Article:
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Why the Supreme Court may be releasing decisions unusually late this year

The high court entered the final week of June with a heavier case load than in years past.
Supreme Court
Posted at 3:05 PM, Jun 27, 2024

Every year, toward the end of June, many eyes turn toward the U.S. Supreme Court.

This is the season when the nine justices are expected to release their remaining decisions — which are usually the biggest cases of the term — then they leave for their summer breaks.

But this year, court watchers say something unusual is happening. The high court has entered the final week of June with a heavier case load than in years past.

At the start of the final week in June, the High Court had 14 remaining opinions with less than a week to go in June. Compare that number to the final nine opinions that were announced in the court’s final week of 2023 and the seven final opinions that were announced in the last week of June in 2022.

So why are justices waiting this long to release opinions for this term? Scripps News legal affairs correspondent Ava-joye Burnett spoke with legal scholars — including some who’ve clerked at the high court — and they have a few theories.

William Treanor is the dean at Georgetown Law. Treanor explained the delay in releasing major decisions could be attributed to the court’s decision to weigh several high-profile cases this term. Treanor says the delay could also be as a result of tension among the justices.

“There's more tension in the court than there has been in the past. So for example, Justice Thomas has said that before [Dobbs v. Jackson Women's Health Organization], the Supreme Court used to be like a family and he said a dysfunctional family, but a family, and that the leak of the Dobbs decision was like an infidelity,” said Treanor.

“Justice Sotomayor has talked about how upset she is in some decisions that she has gone into her office and shut the door and cried. There's a tension that we didn't see in the past, so that may be the reason why they haven't decided so many important cases," Treanor said.

The Supreme Court is notoriously opaque. The public doesn’t always know what’s going on behind closed doors, but we sometimes get insight from the justices themselves, or people who’ve worked inside the building. One of those people is Daniel Epps, who clerked for Justice Anthony Kennedy.

Epps, a law professor at Washington University School of Law, said now that the Supreme Court is in the final days of the term, the halls of the court are filled with a frenzy of activity, with justices and clerks shooting opinions back and forth among each other. As the final edits are made, rifts between the justices could expand, or consensuses could be reached.

Epps said the more the justices disagree, the longer it takes for decisions to be released.

“Making matters worse, this is a court with a lot of justices who like to speak for themselves. They like to write their own opinions and explain why they want to do things a little bit differently and how they've got the best way to think about it,” said Epps. “And when you combine those two things, it means a lot of people writing opinions, a lot of people who want to have something to say, and that creates a lot of movement, moving pieces, in the most contentious, highest-profile cases.”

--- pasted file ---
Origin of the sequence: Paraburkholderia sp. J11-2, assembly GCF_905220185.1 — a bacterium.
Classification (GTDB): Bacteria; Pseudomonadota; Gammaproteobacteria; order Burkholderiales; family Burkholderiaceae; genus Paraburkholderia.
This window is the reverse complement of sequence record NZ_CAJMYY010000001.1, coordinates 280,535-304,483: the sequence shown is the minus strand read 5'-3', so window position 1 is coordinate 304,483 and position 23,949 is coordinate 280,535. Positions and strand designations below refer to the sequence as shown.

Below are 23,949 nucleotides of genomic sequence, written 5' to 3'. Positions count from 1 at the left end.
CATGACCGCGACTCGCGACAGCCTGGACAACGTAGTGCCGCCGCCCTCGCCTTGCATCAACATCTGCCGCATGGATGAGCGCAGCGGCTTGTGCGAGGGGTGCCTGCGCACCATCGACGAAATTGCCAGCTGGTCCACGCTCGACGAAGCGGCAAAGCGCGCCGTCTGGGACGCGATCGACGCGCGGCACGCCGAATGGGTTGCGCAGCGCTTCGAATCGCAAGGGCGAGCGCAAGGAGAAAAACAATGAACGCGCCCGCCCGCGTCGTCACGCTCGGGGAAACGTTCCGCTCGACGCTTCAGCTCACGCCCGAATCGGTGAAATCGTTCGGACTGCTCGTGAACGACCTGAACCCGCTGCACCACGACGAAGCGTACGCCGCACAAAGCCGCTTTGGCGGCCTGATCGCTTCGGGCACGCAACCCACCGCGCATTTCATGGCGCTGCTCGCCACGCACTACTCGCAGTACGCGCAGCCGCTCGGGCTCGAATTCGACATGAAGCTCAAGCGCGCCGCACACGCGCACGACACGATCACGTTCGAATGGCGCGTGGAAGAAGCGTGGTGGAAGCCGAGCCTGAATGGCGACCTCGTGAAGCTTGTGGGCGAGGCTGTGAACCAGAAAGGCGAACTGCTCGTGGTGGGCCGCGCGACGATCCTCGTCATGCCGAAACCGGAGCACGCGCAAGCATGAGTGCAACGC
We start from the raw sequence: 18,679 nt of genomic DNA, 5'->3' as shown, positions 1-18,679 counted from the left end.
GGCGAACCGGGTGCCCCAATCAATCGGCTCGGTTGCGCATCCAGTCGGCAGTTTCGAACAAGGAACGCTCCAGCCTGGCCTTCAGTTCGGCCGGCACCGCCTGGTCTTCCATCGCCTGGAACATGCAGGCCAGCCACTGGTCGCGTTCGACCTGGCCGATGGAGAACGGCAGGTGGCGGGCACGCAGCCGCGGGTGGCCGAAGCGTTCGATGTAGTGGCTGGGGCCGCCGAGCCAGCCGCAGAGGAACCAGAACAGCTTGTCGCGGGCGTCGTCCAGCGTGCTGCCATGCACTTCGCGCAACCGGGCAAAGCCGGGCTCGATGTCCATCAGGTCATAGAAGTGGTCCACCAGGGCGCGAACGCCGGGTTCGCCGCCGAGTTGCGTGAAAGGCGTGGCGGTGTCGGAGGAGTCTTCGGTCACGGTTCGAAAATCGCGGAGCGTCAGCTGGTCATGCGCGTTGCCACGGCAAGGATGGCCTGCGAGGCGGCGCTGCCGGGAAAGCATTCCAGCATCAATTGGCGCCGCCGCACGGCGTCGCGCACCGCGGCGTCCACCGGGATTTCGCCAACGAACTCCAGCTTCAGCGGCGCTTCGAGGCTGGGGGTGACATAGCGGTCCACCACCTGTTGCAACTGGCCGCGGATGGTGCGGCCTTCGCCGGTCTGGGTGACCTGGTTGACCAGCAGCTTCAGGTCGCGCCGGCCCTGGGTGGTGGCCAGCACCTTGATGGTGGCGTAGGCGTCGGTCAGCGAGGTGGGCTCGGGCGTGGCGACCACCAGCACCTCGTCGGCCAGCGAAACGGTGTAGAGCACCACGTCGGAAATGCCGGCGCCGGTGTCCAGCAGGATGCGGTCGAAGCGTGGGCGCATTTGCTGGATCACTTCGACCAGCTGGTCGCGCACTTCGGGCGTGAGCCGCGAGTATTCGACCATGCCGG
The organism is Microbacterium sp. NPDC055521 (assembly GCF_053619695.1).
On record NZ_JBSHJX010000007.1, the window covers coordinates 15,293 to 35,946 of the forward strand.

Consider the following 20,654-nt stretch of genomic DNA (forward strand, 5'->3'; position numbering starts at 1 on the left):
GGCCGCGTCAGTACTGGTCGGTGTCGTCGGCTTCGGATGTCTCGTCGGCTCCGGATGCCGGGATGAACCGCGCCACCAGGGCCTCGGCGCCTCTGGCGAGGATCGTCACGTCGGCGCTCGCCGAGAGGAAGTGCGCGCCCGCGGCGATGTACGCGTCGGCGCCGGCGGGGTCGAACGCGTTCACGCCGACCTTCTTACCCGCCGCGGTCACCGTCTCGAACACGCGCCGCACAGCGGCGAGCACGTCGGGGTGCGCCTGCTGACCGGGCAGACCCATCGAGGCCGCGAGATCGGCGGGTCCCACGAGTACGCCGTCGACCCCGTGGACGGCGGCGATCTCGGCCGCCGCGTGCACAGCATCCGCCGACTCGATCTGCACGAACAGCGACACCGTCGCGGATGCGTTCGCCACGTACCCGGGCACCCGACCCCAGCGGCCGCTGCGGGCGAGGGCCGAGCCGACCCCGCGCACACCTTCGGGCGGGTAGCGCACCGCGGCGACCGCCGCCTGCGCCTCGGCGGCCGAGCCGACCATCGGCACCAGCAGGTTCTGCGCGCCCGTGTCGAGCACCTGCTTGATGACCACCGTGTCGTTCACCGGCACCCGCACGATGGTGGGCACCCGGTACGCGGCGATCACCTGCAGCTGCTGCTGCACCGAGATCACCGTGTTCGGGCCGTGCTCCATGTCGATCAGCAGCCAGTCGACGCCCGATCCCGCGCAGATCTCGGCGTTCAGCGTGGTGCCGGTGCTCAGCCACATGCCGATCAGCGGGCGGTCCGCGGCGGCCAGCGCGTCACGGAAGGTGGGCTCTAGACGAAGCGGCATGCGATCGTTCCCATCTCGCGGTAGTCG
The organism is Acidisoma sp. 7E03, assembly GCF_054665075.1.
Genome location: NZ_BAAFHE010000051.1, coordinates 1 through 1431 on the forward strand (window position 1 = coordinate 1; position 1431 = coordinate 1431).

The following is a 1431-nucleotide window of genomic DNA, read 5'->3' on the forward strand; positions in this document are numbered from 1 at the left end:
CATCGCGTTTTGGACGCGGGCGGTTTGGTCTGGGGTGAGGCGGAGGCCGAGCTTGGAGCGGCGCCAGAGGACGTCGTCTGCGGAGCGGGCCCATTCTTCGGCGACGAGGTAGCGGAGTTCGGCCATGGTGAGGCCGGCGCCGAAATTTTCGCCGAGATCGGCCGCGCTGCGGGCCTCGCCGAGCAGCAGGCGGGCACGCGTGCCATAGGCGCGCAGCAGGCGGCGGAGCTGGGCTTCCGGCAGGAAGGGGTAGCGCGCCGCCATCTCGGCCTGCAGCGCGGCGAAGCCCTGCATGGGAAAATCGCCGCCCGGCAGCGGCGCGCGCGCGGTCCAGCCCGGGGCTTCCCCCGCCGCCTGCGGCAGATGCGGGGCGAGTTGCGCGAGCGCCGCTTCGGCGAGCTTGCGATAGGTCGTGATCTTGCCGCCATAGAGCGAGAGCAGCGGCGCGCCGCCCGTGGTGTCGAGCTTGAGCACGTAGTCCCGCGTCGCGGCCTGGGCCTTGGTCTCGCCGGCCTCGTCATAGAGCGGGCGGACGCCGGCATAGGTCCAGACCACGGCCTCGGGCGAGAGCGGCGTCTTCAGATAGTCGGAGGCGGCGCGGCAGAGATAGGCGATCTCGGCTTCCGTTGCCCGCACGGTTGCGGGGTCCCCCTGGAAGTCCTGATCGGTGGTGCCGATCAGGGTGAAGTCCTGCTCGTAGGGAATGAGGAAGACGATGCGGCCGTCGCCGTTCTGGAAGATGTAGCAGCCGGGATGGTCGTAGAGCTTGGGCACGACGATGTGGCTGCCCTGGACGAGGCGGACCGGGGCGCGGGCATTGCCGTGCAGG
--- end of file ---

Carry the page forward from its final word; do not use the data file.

Epps explained justices take more time to craft the most high-profile cases.

“I think it's just that those are the cases that they're working the hardest on and that they're disagreeing about, and that they're wanting to work on until the last minute. It's like that's the term paper where you really care about your grade and you're trying to get it perfect,” said Epps.

Laurence Gostin is a professor at Georgetown Law. Gostin said the court has evolved over the years. He said the court has chosen to weigh in on controversial matters — from gun rights to abortion — and that may be contributing to the delay and possible disagreement.

“I think there's considerable angst between the liberal and conservative part of the court, and I think the liberals are quite angry about how this is playing out,” said Gostin.

Cliff Sloan is also a professor at Georgetown Law. He clerked at the Supreme Court under Justice John Paul Stevens and told Scripps News he’s argued in front of the high court seven times.

Sloan said as we approach the end of the term with key decisions that are still outstanding, tension and disagreement among justices could rise.

“It’s a common saying that the opinions at the end of the term can kind of be more snarky and vituperative,” said Sloan. “Which sort of reflects the nature of the cases, but it also sort of reflects this end of term frenzy.”

Sloan said parties who are affiliated with the cases are usually extremely anxious, including the attorneys who are waiting to see if their arguments were accepted or rejected.

“They're sort of anxiously waiting at 10 a.m. and then the Supreme Court issues the opinions one at a time in reverse seniority, so the most junior justice that has an opinion will go first, and you don't know until the end how many [opinions] they're going to announce or which ones they will be,” said Sloan. “And so I'm sure they're sitting there very, very anxiously.”